Poland is the first opportunity since the World Championships in Melbourne last February (where Murphy finished just outside the top ten) for the Laser class to compete in a large scale-format with a total fleet of 300 boats and - given the year that's in it - it's also the last chance this season to compete at European level.

Dun Laoghaire's Olympic Rio silver medalist leads a six-boat Irish team of three males and three females at Górki Zachodnie, nearby Gdańsk. Joining Murphy are Howth's Aoife Hopkins and Eve McMahon who compete against 109 other sailors from 36 countries in the women’s Laser Radial fleet. McMahon at 16 years of age, will be one of the youngest competitors in the fleet.

As Afloat readers know, Murphy was nominated for Tokyo after a cut-short trial in June but Hopkins and McMahon are on the start line again regardless with thoughts of campaigns for Paris 2024 already looming into sight. Not competing this week is Aisling Keller, the County Tipperary sailor who secured Ireland's berth for Tokyo in 2019 but was then left 'devastated' after the nomination decision.

All three of the 2016 Rio Olympic medallists will be competing in the Radial: Murphy (Silver), Marit Bouwmeester of the Netherlands (Gold), and Anne Marie Rindom of Denmark (Bronze).

Of course, in her remarkable career, Murphy is no stranger to the European podium, winning on home waters in 2013, a feat she would dearly love to replicate this week. 

Irish Laser men look for top Euro result to boost Olympic chances

In the men’s Laser Standard, Finn Lynch, Liam Glynn and Ewan McMahon are racing in a field of 133 sailors from 39 countries. Lynch is in good form having finished seventh in Italy in a high calibre fleet even though he missed the last race. Rival McMahon, in his first Olympic campaign, also fared well in Italy to end up in tenth. Gdańsk will be familiar territory for Ballyholme's Glynn, who won the bronze medal here at the U21 Laser World Championships in 2018. 

Finn Lynch on port tack at Italian Olympic Week this monthFinn Lynch on port tack at Italian Olympic Week this month

This week's Euros is an important event for the Irish men as all three continue to look for the form to bring Ireland one of the two remaining Olympic berths early next season. 

Despite being on the Baltic Sea, Gdańsk Bay usually has warm weather at this time of the year, but unusual offshore conditions. The forecast is for medium breezes.

Download the event Notice of Race below

Published in Laser

Two of Ireland's three Olympic men's Laser campaigners finished in the top ten of the Italian Olympic Week fleet today even though they didn't manage to sail the final race in Follonica.

Howth's Ewan McMahon closed the gap on the National Yacht Club's Finn Lynch when he moved up from 12th to finish tenth overall, just three places behind the 2016 Rio rep. Ballyholme's Liam Glynn finished 21st in the 88-boat fleet.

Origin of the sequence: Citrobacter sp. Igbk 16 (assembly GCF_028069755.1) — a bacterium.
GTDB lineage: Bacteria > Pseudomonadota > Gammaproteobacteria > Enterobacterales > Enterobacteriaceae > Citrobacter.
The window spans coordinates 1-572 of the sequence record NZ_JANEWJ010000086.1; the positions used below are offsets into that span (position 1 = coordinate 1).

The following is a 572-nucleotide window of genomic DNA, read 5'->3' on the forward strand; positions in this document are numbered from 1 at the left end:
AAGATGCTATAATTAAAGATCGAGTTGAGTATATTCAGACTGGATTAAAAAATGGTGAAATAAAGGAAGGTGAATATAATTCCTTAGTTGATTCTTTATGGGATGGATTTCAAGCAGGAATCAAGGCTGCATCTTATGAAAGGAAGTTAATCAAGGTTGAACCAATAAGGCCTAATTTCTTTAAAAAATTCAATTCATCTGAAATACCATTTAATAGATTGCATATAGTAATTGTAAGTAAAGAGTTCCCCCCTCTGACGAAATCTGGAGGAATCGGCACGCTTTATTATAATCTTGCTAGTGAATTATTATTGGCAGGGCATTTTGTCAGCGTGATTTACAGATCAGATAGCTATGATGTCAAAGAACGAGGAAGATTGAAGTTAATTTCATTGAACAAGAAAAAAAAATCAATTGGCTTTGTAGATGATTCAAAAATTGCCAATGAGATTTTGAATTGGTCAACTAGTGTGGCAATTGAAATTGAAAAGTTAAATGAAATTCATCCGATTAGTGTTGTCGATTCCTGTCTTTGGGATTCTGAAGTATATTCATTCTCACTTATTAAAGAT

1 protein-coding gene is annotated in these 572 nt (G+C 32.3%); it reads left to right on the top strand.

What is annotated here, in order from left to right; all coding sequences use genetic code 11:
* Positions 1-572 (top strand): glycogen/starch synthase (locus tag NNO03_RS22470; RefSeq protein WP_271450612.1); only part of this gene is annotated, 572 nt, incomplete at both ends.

It all adds up to an exciting Irish contest where the prize will be a place at the Tokyo Olympics if a nation berth can be won by any of the three.

As Afloat reported last November, before any Irish Olympic nomination can be conferred at least one of the three must win one of two final European Olympic slots remaining but that Olympic qualifying regatta will not now be held until 2021. 

Racing was cut short for the Irish trio in Italy today as they ditched the last race of the series this afternoon in order to catch a flight home before Italy closed to Ireland as a 'green listed' country in the latest round of COVID travel restrictions.

Both American Charlie Buckingham and Brazilian Robert Scheidt managed to overhaul overnight leader Guatemalan Juan Ignacio Maegli for the overall win, according to provisional results issued.

Download results below

The next event for the Irish Laser men is the Europeans in Poland, Gdynia, 6th to 12th of October.

Published in Tokyo 2020

The Irish Laser men who are in a three-way battle for 2021's single Tokyo Olympic berth resumed their fight after the COVID hiatus at Italian Olympic week in Follonica this weekend. 

With six races sailed, the National Yacht Club's Finn Lynch, the 2016 Irish Olympic representative, is seventh in the 88-boat fleet, five places ahead of Howth Yacht Club's Ewan McMahon. Ballyholme's Liam Glynn is lying 15th.

Unfortunately, the Irish trio spent a fruitless day afloat today with no wind to even get one race sailed. However, stronger scirocco winds are forecast to complete the series tomorrow with an early start.

Guatemalan Juan Ignacio Maegli (6 points) leads from American Charlie Buckingham (7) with Brazilian Robert Scheidt (8) only two points off the lead. 

As Afloat reported last November, before any Irish Olympic nomination can be conferred at least one of the three must win one of two final European Olympic slots remaining but that Olympic qualifying regatta will not now be held until 2021.